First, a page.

[PHOTO: SHAUN LA]
Written by Shaun La, New York, NY
Blacks protesting for liberation and equality in the United States of America has a foundation deeper than the Civil Rights Movement in the twentieth century. The spirit in protest for blacks trying to liberate themselves can go as far back as the eighteenth century and the Stono Rebellion (1739) to Nate Turner's Rebellion (1831). Both occurring several years after the first photograph was created in France.
As for social media, the speed and convenience of a tweet or a Facebook post extends the struggles as well as solutions for resistance that harken right back to why the Stono Rebellion and Nate Turner's Rebellion happened in the first place.
One could only guess what the photographs and moments recorded would have been like had photographic cameras been at the side of Blacks rebelling against slavery in the United States during the seventeenth century or when slavery was an overt business practice for white U.S. citizens. Would there have been an array of guilt by slave owners and a nation that was building its New World off of the backs of blacks if they fought back? (When the history of photography is dived into, the Civil War treated blacks in their photographs as servants or assistants; this could be credited to both the North’s and the South’s photographs.)
As we see police brutality of blacks being beaten or killed through mobile phone recordings or from photographs that are aimed by professional photojournalists, we still find a rationale as a society to think that the black race did not abide to a code of conduct, patriotically, that dates back to slave owners who were U.S. Presidents and a part of the U.S. Congress.
In 1992, the Los Angeles Riots were heavily covered by the world news. The Ferguson Riots of 2014 and the Baltimore Riots of 2015 had a massive amount of coverage that extended beyond the mainstream press, as social media, blogs, and local media had a greater awareness to what was going on in their communities, because they were not swooping in and out of communities like national/world news tend to do.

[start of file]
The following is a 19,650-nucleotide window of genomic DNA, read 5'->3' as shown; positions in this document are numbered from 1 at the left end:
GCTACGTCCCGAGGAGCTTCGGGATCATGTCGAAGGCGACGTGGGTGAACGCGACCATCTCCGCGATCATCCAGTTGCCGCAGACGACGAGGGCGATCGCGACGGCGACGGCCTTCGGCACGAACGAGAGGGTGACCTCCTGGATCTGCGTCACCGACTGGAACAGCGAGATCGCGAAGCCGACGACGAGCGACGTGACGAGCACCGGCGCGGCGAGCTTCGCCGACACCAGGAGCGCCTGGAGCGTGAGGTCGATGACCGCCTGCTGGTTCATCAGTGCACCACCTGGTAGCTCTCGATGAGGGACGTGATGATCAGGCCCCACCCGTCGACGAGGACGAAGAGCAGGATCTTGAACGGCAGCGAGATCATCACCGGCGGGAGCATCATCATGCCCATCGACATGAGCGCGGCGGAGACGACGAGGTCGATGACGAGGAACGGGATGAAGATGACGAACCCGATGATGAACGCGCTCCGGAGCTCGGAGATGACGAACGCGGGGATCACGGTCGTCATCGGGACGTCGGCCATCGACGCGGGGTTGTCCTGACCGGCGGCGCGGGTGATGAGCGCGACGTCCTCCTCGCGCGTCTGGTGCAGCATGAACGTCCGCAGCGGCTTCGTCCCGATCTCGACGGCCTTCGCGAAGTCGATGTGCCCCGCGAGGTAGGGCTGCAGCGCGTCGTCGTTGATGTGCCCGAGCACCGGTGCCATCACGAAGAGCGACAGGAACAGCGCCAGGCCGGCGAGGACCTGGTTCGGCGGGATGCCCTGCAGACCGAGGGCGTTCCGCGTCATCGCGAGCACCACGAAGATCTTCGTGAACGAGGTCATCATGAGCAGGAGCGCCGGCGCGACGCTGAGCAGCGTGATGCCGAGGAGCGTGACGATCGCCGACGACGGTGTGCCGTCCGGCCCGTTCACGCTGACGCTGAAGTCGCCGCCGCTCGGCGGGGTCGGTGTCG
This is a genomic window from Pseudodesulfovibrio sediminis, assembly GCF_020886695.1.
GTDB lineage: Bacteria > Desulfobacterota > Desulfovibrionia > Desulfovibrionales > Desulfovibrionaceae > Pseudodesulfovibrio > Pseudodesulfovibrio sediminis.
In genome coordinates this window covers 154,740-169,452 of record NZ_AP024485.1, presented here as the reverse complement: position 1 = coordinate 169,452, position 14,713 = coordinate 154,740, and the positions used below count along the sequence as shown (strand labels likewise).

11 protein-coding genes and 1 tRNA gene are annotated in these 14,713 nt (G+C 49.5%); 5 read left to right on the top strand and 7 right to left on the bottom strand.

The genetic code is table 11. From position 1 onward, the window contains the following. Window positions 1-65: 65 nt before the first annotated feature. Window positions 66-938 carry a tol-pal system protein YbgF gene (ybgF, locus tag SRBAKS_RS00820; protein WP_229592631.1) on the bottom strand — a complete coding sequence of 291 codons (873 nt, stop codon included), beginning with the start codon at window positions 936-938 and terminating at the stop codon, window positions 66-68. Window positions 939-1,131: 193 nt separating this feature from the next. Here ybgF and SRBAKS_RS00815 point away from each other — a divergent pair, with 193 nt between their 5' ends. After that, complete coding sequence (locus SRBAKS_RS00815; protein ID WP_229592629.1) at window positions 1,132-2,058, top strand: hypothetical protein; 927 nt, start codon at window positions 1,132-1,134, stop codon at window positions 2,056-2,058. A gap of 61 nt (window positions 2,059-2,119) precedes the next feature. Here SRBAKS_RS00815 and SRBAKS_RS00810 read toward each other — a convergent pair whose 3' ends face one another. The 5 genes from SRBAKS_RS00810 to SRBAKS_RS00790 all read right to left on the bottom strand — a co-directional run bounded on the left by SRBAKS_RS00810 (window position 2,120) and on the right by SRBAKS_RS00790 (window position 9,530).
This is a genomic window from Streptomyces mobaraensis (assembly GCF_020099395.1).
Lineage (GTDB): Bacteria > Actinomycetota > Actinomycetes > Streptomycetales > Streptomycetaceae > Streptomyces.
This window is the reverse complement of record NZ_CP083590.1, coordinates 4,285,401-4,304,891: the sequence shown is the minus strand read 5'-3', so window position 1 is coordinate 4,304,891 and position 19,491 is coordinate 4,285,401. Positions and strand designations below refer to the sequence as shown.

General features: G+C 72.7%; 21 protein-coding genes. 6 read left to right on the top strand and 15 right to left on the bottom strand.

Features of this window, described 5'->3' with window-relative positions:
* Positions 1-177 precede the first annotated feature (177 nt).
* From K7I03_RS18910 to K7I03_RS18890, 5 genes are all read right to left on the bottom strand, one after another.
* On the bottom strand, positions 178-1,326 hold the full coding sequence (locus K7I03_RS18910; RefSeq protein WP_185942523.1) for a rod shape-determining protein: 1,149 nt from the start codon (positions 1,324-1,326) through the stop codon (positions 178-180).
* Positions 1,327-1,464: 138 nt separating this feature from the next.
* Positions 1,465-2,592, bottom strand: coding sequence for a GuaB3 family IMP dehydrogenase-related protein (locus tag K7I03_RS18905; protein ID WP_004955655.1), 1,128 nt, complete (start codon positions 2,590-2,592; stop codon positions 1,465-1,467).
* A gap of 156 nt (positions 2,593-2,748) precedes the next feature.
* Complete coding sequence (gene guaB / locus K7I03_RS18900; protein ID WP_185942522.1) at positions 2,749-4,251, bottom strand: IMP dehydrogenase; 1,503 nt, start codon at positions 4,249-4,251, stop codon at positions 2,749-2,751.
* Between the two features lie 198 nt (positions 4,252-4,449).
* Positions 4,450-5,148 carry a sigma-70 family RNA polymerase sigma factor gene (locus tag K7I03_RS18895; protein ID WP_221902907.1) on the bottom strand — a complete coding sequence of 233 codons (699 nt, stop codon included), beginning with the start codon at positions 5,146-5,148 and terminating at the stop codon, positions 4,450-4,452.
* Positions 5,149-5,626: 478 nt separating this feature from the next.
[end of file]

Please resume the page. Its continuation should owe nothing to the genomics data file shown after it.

The photographs from the Civil Rights Movement was extensive and important. One of the most poignant realities of the Civil Rights being so greatly photographed and covered, would be that it was not that long ago, historically speaking.
Yet, the questions that hover over seeing so many black and brown people protest, fight back, and stand up to institutions that were built from an oppressive, systematic infrastructure would be: Are we less sensitive to seeing and hearing the black voices being just as adamant about freedom?
We could look at one million photographs of the black race being abused, displaced, oppressed, and given the cheapest community investment when it comes to including the black race as U.S. citizens. What could come from this looking? Sad to say, these photographs might receive a response of shock and disgust, even from those who are not racist but benefit from a slave trade past that lifted up the United States into a leading democracy.
However, black people, protesting, fighting the system that oppresses, should continue to be photographed. Mainly because we may have a future Dr. King or Malcolm X that will see the photographs of today as a reason not to let the past be forgotten while the future has ambitions for equality.